This episode was a great continuation of last season. Where the first season’s finale left us with so many unanswered questions, this episode began clarifying some of them. Let’s hope this season can stay as energizing as the last! (5 / 5)
The Dead Take the A Train Review: Queer Magic and Monster Mayhem
“Julie crawled onto the table, straddling her intern, both hands around the knife. She torqued it downward, cursing. Brad shrieked harder.” -pg 57, The Dead Take the A Train by Cassandra Khaw & Richard Kadrey
The Dead Take the A Train is the first book in a duology by authors Cassandra Khaw and Richard Kadrey. It was published in 2023 by Tor Nightfire (like the Scourge Between Stars, which I reviewed here). I was not previously familiar with Kadrey’s work, which most notably includes the Sandman Slim series. However, I was introduced to Khaw through The Salt Grows Heavy (review here), which I absolutely adored in all its twisted, gory glory. Therefore, I was thrilled to pick-up The Dead Take the A Train, which promised similar heart in a modern cosmic horror package.
In The Dead Take the A Train, a magical fixer named Julie must hunt down eldritch monstrosities threatening the lives of those around her. To do this, she has to go up against her shitty ex, a questionable angel, finance executives, and her own sobriety. When an old friend shows up, Julie is terrified to find herself making a retirement plan that doesn’t involve getting murdered by a demon.
The Dead Take the A Train is reminiscent of N.K. Jeminsin’s The City We Became, with both featuring queer characters tackling eldritch horror plots in New York City. In the same way, the novel was reminiscent of a gorier version of Dimension 20’s Unsleeping City actual play series. However, it clearly carves out a space for itself among the droves of cosmic-horror inspired love letters to New York City. For one, it is mostly unconcerned with borough beef, which (not to sound like a curmudgeonly Midwesterner), is so refreshing. The book also has a relatively novel way the world works, which helps it stay memorable.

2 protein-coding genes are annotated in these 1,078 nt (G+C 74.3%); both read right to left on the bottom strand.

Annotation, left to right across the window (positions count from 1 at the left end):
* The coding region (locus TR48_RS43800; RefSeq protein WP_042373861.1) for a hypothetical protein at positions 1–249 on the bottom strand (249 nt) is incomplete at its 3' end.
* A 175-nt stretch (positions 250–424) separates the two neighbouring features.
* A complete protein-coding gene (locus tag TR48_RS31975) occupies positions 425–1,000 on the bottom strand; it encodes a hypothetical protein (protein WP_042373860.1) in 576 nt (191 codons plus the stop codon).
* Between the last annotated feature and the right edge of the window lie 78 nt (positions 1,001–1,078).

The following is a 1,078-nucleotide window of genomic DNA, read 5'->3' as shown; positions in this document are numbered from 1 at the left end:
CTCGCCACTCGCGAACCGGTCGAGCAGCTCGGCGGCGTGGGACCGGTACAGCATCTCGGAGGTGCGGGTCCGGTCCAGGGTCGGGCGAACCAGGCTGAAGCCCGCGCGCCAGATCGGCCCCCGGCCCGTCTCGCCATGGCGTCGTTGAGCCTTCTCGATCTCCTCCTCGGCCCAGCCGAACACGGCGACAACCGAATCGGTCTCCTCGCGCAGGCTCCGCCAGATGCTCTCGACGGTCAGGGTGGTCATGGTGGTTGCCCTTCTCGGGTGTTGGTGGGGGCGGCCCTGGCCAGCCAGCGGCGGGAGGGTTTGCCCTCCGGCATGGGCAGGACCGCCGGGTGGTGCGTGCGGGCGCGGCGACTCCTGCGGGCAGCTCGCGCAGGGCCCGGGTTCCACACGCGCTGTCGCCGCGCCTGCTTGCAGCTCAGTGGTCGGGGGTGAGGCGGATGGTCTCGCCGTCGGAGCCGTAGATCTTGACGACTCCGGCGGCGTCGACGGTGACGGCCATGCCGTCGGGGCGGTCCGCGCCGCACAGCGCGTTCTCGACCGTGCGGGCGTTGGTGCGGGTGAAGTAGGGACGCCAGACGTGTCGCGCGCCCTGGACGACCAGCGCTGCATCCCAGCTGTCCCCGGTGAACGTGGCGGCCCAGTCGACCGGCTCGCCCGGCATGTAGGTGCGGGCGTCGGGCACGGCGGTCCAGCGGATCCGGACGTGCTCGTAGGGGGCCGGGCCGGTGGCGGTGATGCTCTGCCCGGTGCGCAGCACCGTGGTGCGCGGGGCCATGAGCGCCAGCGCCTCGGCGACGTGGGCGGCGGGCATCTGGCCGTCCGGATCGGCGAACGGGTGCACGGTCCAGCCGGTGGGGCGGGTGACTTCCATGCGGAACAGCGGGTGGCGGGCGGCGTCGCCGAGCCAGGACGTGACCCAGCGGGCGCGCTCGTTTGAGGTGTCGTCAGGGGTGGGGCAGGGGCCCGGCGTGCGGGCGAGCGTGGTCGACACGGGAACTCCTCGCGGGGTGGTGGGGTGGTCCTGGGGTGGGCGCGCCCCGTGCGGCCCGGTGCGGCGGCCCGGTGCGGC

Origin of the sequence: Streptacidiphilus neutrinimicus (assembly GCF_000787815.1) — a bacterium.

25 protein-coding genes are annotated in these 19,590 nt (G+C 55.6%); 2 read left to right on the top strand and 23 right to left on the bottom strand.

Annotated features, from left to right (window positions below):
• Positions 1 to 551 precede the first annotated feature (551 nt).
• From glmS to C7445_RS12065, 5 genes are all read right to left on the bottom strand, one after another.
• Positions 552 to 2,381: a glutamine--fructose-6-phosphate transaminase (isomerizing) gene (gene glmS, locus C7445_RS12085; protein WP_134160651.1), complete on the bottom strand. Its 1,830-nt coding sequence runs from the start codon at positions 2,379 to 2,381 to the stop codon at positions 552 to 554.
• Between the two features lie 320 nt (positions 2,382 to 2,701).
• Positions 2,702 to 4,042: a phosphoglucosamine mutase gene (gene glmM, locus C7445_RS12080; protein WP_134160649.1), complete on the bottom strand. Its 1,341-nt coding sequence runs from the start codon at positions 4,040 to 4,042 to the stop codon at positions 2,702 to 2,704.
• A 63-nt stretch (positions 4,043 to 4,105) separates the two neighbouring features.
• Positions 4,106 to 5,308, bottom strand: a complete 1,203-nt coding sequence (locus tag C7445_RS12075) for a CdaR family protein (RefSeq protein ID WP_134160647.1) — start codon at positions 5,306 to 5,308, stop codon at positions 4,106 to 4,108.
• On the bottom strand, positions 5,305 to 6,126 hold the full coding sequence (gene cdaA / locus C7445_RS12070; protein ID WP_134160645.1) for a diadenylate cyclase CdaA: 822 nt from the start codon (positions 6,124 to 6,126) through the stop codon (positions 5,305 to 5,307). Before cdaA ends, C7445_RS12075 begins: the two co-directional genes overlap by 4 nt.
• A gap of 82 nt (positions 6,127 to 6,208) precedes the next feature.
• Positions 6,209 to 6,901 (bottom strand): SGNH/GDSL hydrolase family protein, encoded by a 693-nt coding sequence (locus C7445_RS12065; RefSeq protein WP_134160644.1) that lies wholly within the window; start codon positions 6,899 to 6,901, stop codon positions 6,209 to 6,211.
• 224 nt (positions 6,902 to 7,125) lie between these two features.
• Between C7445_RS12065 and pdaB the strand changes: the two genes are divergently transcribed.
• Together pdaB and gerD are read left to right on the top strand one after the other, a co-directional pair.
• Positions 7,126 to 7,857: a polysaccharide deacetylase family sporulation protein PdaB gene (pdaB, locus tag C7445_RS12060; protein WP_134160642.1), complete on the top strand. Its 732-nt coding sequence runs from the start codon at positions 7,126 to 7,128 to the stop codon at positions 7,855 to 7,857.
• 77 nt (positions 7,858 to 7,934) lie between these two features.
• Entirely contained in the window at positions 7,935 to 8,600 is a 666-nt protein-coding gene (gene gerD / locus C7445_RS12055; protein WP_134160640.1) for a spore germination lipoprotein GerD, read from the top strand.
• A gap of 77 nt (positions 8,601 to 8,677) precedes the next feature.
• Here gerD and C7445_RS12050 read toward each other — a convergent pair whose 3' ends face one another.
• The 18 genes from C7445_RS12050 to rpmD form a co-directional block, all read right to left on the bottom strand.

Overall, I really liked The Dead Take the A Train. First off, the characters are fun and easy to root for. Julie is a mess in pretty much every aspect, but her bad decisions are understandable and she is charismatic. Her romance with her friend, Sarah, also serves to make Julie more likable. It helps that the villains are so easy to hate too. What’s not to hate about rich Wall Street assholes engaging in human sacrifice? Speaking of which, I liked the juxtaposition of corporate Wall Street and cosmic cultists. The actions taken were evil, but more importantly, they were just business.
The prose was flowery, but not quite as much as in The Salt Grows Heavy. So, if you struggled with Khaw’s other works for that reason this may be a much easier read. Personally, I enjoyed the prose in both. There is quite a bit of gore in The Dead Take the A Train, but I didn’t find it to be overwhelming. I think you could still enjoy the book if you don’t love gore, though maybe not if you have a weak stomach.
One of the largest issues I have with The Dead Take the A Train, is the lack of clarity in power levels of the various characters. Especially since all their forms of magic work in different ways, it is sometimes unclear the level of danger present. This can also sometimes create room for plot holes. For example, Julie has a friend who is tapped into anything and everything happening online. This is an absurdly powerful ability (and is used as such). But there were moments where the main conflict probably could have been avoided or solved using that power. It also felt odd that no one else in this thriving magic community felt strongly about stopping a world-ending catastrophe. Because of this, the magic underground of NYC could feel smaller than I think was intended.